South Africa: Proteas Explain Rabada New Ball Snub

Cape Town — One of the more puzzling South African decisions to emerge out of day one of the third Test against England in Port Elizabeth on Thursday was to give the new ball to Vernon Philander and debutant Dane Paterson.

Paterson might be a natural new ball bowler at the Cape Cobras, but letting him have first crack at the St. George's Park wicket meant that the Proteas' premier striker bowler, Kagiso Rabada , had to be patient.

Rabada was eventually introduced in the ninth over of the contest, replacing the soon-to-be-retired Philander.

It was a decision that ultimately backfired, with England cruising through the first session to be 61/0 at lunch.

Conditions were tough for the bowlers all day, with the wicket offering very little in the way of assistance to the seamers.

Keshav Maharaj (1/55 in 32) and Rabada (2/48 in 17) were the pick of the bowlers for the hosts as they eventually restricted England to 224/4 at stumps.

Philander, meanwhile, bowled just 11 overs on the day with Proteas bowling coach Charl Langeveldt explaining afterwards that the PE wicket did not suit their new ball ace.

"If you look at the surface it doesn't suit Vern that much. It's quite slow off the wicket and batsman can adjust," he said.

"We went with the extra seamer with Patto (Paterson), who is a bit quicker, and Vern is great with the new ball.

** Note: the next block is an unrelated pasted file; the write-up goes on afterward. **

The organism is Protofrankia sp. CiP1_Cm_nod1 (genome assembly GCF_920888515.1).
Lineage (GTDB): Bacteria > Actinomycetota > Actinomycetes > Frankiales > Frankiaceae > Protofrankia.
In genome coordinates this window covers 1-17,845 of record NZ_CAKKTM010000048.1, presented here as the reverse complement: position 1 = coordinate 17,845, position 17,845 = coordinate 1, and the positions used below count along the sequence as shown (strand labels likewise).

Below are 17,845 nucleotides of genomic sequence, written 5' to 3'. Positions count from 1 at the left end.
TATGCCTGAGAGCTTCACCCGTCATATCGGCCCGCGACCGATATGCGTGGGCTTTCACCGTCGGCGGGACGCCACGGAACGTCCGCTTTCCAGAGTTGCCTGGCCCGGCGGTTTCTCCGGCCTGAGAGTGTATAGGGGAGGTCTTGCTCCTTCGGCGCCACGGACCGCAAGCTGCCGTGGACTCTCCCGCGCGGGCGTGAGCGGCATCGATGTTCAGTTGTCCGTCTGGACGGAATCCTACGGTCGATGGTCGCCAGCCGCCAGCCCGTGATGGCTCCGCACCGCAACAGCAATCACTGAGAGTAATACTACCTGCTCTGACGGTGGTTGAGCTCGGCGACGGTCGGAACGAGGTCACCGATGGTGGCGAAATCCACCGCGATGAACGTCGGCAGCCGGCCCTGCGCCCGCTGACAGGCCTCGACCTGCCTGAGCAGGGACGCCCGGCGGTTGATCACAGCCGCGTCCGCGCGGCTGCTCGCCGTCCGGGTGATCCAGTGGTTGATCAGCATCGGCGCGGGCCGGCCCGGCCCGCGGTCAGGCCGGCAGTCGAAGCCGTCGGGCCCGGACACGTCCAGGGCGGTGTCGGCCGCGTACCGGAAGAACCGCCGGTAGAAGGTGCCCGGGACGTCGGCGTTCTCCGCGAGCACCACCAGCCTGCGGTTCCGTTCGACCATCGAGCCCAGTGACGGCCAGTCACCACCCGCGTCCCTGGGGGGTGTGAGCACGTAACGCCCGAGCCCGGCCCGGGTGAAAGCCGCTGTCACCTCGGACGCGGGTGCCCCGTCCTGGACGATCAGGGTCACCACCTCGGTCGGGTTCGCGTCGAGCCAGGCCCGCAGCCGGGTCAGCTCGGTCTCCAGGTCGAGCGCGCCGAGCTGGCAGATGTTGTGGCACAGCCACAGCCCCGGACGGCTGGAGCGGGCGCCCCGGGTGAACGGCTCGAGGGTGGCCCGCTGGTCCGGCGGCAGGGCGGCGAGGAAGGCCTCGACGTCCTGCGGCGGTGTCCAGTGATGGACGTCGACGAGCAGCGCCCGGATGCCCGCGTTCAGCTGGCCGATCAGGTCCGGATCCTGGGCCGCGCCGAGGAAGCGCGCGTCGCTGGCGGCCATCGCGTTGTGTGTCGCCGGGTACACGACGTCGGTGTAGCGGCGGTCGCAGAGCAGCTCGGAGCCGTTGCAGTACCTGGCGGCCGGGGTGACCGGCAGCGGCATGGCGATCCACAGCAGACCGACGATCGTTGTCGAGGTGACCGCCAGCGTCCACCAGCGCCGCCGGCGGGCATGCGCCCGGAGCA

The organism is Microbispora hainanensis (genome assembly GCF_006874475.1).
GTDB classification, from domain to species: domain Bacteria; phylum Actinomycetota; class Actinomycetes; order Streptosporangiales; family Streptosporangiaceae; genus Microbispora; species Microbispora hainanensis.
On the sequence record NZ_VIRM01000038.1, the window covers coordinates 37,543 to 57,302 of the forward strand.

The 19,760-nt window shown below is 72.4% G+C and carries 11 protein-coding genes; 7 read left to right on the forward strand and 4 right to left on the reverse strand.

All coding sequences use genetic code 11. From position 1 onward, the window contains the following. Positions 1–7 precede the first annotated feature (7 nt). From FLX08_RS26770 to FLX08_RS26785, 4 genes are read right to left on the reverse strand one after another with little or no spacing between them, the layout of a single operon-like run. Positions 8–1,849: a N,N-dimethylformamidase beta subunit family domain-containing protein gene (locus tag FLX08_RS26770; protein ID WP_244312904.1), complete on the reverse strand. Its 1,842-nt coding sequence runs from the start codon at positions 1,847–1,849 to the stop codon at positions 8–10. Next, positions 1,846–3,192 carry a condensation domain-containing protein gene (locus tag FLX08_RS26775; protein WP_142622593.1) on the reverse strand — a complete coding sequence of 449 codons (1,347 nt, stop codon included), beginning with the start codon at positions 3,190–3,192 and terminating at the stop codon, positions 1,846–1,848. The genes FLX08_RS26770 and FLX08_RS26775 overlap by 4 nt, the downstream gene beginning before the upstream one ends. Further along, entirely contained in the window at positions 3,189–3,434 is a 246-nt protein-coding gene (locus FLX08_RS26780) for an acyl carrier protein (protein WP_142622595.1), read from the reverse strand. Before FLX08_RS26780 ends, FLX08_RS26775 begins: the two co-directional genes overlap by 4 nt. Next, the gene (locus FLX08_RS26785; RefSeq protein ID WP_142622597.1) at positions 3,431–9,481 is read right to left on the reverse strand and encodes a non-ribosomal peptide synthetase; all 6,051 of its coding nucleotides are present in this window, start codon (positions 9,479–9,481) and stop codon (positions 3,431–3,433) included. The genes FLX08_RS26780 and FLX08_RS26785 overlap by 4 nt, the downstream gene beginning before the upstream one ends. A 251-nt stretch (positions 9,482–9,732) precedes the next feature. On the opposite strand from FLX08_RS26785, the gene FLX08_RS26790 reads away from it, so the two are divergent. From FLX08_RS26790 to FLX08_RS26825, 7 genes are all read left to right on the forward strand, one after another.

"But as we found out in these conditions previously, we decided that we would use him sparingly."

On the decision to go with Paterson over Rabada or the even quicker Anrich Nortje (1/52 in 15) up top, Langeveldt said the thinking was that the debutant would force the English openers into playing more shots.

"A lot of questions get asked sometimes about why we don't make the batsmen play enough, and we thought about it and decided that on this surface we needed to make the new ball count," he said.

"KG is a wonderful bowler with the new ball and captain and management just thought that we would go with Paterson who does bowl a fuller length and makes the batsman play more.

"Paterson brings something different to the party."

Langeveldt added that the tactics were in now way too defensive.

"You always look to strike. We looked to strike with the new ball and we just thought with a bit of moisture in it this morning, we needed to bowl a fuller length and that was the thought," he said.

"In the second innings KG would take the new ball."

When England resume their innings on Friday, they will have Ben Stokes (38*) and Oli Pope (39*) at the wicket.

Source: Sport24

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